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Libya High Council of State refuses constitutional amendments

Libyan High Council of State Khalid al-Mishri speaks during a press conference held by NGOs and members of press in Tripoli, Libya on July 10, 2021. ([Mücahit Aydemir - Anadolu Agency]
Libyan High Council of State Khalid al-Mishri speaks during a press conference held by NGOs and members of press in Tripoli, Libya on July 10, 2021 [Mücahit Aydemir/Anadolu Agency]

The Libyan High Council of State yesterday rejected the constitutional amendment and changing of the executive authority, which were approved by the Libyan House of Representatives in Tobruk.

In a statement published two weeks after the vote, the council said that despite its request for more time to present the constitutional amendment before the vote, "the House of Representatives did not respond to the request and voted on the constitutional amendment."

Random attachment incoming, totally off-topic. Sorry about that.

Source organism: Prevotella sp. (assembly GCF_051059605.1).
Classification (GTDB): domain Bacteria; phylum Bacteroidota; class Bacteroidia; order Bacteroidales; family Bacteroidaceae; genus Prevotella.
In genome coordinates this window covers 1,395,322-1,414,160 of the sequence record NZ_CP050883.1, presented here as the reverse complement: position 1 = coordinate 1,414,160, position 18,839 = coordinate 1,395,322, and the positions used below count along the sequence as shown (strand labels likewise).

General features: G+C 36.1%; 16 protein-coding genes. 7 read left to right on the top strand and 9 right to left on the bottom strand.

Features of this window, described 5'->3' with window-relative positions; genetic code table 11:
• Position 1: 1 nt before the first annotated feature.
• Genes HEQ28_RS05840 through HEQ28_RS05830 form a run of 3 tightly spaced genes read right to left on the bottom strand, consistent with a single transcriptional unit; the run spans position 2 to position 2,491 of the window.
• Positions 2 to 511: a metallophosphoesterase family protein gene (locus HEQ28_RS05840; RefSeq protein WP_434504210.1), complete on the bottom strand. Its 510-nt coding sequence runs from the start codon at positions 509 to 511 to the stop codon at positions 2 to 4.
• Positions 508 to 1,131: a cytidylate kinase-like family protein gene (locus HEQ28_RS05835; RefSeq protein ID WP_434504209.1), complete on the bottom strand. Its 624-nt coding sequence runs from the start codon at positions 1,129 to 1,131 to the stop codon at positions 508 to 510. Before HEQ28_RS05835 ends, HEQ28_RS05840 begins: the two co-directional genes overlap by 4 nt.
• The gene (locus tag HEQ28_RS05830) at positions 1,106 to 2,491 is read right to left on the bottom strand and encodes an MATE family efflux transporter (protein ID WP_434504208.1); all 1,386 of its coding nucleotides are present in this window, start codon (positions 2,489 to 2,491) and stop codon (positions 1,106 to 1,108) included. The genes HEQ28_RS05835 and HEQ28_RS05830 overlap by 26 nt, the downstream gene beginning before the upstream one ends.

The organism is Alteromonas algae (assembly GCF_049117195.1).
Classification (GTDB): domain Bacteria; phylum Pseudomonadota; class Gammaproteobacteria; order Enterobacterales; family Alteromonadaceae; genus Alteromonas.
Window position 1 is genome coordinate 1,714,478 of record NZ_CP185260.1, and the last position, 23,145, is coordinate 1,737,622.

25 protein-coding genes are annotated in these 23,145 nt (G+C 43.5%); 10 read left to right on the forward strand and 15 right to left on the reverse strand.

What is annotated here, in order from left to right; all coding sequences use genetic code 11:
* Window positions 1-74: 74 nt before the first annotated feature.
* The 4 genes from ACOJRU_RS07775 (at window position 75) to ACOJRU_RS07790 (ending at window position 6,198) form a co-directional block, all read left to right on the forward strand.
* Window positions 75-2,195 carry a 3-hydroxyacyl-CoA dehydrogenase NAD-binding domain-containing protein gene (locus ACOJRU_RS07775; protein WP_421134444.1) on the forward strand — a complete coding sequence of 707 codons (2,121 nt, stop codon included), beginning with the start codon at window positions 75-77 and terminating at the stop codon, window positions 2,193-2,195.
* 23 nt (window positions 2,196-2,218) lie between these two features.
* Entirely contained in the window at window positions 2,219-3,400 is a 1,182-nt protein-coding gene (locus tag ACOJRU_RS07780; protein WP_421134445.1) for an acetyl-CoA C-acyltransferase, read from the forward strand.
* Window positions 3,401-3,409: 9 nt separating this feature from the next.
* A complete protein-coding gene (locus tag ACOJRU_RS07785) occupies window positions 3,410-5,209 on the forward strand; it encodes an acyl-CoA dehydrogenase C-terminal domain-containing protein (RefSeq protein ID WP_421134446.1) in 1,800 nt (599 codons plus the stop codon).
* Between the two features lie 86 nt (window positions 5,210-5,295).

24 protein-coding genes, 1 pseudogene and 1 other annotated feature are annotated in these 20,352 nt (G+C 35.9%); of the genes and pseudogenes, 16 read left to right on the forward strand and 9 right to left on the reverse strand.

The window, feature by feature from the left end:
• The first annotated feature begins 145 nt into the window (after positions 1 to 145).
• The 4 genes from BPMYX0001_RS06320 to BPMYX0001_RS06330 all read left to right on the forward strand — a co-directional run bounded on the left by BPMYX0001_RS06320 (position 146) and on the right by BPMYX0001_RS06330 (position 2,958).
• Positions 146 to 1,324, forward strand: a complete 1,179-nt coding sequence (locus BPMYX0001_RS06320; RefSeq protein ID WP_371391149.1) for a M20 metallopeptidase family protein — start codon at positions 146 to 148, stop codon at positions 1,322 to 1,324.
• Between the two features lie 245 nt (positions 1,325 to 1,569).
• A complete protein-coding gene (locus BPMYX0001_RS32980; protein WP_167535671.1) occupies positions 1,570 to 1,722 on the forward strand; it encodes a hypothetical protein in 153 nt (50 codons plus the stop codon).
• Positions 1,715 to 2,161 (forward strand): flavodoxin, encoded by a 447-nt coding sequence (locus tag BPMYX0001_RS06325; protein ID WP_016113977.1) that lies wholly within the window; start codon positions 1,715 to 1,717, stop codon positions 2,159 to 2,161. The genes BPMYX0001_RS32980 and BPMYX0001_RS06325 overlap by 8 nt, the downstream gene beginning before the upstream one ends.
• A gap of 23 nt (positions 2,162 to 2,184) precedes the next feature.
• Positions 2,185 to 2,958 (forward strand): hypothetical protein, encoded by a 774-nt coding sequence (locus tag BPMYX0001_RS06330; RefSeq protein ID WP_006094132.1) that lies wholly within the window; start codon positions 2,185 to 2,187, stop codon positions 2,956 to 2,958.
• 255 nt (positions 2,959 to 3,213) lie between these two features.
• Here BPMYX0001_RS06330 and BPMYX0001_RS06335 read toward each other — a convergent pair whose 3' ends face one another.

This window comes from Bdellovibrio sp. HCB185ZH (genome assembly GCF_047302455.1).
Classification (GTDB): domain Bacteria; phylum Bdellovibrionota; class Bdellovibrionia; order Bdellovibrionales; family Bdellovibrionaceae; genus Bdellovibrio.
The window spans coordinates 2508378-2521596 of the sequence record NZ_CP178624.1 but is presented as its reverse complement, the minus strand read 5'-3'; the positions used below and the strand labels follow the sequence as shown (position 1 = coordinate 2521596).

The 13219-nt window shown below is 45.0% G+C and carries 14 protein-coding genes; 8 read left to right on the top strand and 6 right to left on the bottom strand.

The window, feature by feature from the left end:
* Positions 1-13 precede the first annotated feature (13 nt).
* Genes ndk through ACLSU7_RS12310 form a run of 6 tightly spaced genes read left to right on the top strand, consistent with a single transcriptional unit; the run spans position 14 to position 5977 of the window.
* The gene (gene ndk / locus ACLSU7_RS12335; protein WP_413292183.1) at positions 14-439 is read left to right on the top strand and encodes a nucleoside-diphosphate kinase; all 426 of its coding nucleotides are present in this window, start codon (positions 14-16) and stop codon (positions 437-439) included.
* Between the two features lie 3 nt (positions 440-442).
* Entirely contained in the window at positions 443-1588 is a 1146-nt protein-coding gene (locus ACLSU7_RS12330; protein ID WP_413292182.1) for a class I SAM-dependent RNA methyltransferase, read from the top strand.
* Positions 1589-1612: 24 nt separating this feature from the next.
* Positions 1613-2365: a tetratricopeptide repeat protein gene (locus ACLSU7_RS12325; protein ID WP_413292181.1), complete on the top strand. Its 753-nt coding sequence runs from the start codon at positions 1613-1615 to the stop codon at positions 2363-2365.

"Thus, this amendment has been flawed by many procedural violations," it continued.

The statement suggested "forming a joint committee from the High Council of State and the House of Representatives to prepare a constitutional rule" by 31 March, "on condition that electoral laws be agreed upon between the two councils, and that any amendment to the executive authority is postponed until the completion of the forming of the constitutional rule and electoral laws."

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The High Council of State stressed that the proposal "aims to reach a real consensus, and to respond to the popular demands of holding elections urgently."

On 10 February, the Speaker of the Libyan House of Representatives in Tobruk, Aguila Saleh Issa, announced a vote in favour of a proposal to amend the "constitutional declaration", with a majority of the members present.

At the time, the House of Representatives voted on a decision to assign former Interior Minister Fathi Bashagha to head the new Libyan government.

However current Prime Minister, Abdul Hamid Dbeibeh, said he would cede power only to an elected government and rejected the parliament's moves to replace him.

The parliament has been seeking to take control of Libya's political future after the collapse of an election that was planned for December, saying Dbeibah's interim government is no longer valid.

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